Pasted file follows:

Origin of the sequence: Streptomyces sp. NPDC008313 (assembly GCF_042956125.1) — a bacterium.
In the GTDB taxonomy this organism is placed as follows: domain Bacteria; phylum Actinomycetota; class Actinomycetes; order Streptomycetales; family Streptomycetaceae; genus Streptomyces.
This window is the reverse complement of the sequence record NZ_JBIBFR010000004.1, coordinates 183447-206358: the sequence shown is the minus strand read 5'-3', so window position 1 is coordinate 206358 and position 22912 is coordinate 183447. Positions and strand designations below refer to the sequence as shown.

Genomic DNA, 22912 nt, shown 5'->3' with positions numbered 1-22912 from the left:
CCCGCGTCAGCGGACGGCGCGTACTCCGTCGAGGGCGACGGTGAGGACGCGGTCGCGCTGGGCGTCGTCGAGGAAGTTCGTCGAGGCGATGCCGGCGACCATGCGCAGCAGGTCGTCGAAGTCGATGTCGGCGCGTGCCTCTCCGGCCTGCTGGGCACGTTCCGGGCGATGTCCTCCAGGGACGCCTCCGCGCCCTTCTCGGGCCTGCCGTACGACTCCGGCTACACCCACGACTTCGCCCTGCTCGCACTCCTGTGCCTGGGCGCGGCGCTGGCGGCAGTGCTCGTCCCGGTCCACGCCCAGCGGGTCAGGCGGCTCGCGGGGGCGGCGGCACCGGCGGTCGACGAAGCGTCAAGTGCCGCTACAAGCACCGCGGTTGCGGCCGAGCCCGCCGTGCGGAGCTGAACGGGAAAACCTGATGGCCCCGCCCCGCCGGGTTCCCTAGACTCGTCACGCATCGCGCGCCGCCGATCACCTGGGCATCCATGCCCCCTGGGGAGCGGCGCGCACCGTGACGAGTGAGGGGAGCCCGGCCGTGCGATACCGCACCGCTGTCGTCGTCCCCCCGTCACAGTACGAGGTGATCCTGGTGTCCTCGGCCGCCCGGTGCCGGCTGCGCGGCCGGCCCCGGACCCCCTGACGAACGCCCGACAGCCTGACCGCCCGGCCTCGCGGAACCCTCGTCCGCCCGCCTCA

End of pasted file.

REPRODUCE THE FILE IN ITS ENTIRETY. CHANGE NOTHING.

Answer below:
Origin of the sequence: Streptomyces sp. NPDC008313 (assembly GCF_042956125.1) — a bacterium.
In the GTDB taxonomy this organism is placed as follows: domain Bacteria; phylum Actinomycetota; class Actinomycetes; order Streptomycetales; family Streptomycetaceae; genus Streptomyces.
This window is the reverse complement of the sequence record NZ_JBIBFR010000004.1, coordinates 183447-206358: the sequence shown is the minus strand read 5'-3', so window position 1 is coordinate 206358 and position 22912 is coordinate 183447. Positions and strand designations below refer to the sequence as shown.

Genomic DNA, 22912 nt, shown 5'->3' with positions numbered 1-22912 from the left:
CCCGCGTCAGCGGACGGCGCGTACTCCGTCGAGGGCGACGGTGAGGACGCGGTCGCGCTGGGCGTCGTCGAGGAAGTTCGTCGAGGCGATGCCGGCGACCATGCGCAGCAGGTCGTCGAAGTCGATGTCGGCGCGTGCCTCTCCGGCCTGCTGGGCACGTTCCGGGCGATGTCCTCCAGGGACGCCTCCGCGCCCTTCTCGGGCCTGCCGTACGACTCCGGCTACACCCACGACTTCGCCCTGCTCGCACTCCTGTGCCTGGGCGCGGCGCTGGCGGCAGTGCTCGTCCCGGTCCACGCCCAGCGGGTCAGGCGGCTCGCGGGGGCGGCGGCACCGGCGGTCGACGAAGCGTCAAGTGCCGCTACAAGCACCGCGGTTGCGGCCGAGCCCGCCGTGCGGAGCTGAACGGGAAAACCTGATGGCCCCGCCCCGCCGGGTTCCCTAGACTCGTCACGCATCGCGCGCCGCCGATCACCTGGGCATCCATGCCCCCTGGGGAGCGGCGCGCACCGTGACGAGTGAGGGGAGCCCGGCCGTGCGATACCGCACCGCTGTCGTCGTCCCCCCGTCACAGTACGAGGTGATCCTGGTGTCCTCGGCCGCCCGGTGCCGGCTGCGCGGCCGGCCCCGGACCCCCTGACGAACGCCCGACAGCCTGACCGCCCGGCCTCGCGGAACCCTCGTCCGCCCGCCTCA